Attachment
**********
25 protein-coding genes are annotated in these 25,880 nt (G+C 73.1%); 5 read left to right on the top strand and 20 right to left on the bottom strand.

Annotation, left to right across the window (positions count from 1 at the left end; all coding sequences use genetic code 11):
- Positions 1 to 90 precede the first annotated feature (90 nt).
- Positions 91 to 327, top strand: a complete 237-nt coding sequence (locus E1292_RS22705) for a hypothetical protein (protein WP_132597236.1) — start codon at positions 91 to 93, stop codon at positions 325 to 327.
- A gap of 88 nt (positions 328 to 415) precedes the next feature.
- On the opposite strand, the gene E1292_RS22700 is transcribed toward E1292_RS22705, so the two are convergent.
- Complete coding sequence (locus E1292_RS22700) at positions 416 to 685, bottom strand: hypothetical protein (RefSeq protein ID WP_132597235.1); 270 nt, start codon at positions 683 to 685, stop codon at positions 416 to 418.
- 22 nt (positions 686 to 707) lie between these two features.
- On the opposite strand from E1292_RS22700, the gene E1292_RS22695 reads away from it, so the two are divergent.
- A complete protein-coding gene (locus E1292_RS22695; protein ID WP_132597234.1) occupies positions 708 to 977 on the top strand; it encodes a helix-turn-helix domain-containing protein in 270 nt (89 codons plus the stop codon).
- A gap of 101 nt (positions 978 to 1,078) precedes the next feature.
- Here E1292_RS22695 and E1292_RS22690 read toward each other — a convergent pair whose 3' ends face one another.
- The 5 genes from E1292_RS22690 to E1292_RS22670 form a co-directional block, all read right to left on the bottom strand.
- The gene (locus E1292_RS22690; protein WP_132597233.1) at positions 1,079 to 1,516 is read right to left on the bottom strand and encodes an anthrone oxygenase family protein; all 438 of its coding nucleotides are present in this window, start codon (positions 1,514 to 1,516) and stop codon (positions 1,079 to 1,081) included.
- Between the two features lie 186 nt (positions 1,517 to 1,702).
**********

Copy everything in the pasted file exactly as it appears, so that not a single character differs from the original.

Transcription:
25 protein-coding genes are annotated in these 25,880 nt (G+C 73.1%); 5 read left to right on the top strand and 20 right to left on the bottom strand.

Annotation, left to right across the window (positions count from 1 at the left end; all coding sequences use genetic code 11):
- Positions 1 to 90 precede the first annotated feature (90 nt).
- Positions 91 to 327, top strand: a complete 237-nt coding sequence (locus E1292_RS22705) for a hypothetical protein (protein WP_132597236.1) — start codon at positions 91 to 93, stop codon at positions 325 to 327.
- A gap of 88 nt (positions 328 to 415) precedes the next feature.
- On the opposite strand, the gene E1292_RS22700 is transcribed toward E1292_RS22705, so the two are convergent.
- Complete coding sequence (locus E1292_RS22700) at positions 416 to 685, bottom strand: hypothetical protein (RefSeq protein ID WP_132597235.1); 270 nt, start codon at positions 683 to 685, stop codon at positions 416 to 418.
- 22 nt (positions 686 to 707) lie between these two features.
- On the opposite strand from E1292_RS22700, the gene E1292_RS22695 reads away from it, so the two are divergent.
- A complete protein-coding gene (locus E1292_RS22695; protein ID WP_132597234.1) occupies positions 708 to 977 on the top strand; it encodes a helix-turn-helix domain-containing protein in 270 nt (89 codons plus the stop codon).
- A gap of 101 nt (positions 978 to 1,078) precedes the next feature.
- Here E1292_RS22695 and E1292_RS22690 read toward each other — a convergent pair whose 3' ends face one another.
- The 5 genes from E1292_RS22690 to E1292_RS22670 form a co-directional block, all read right to left on the bottom strand.
- The gene (locus E1292_RS22690; protein WP_132597233.1) at positions 1,079 to 1,516 is read right to left on the bottom strand and encodes an anthrone oxygenase family protein; all 438 of its coding nucleotides are present in this window, start codon (positions 1,514 to 1,516) and stop codon (positions 1,079 to 1,081) included.
- Between the two features lie 186 nt (positions 1,517 to 1,702).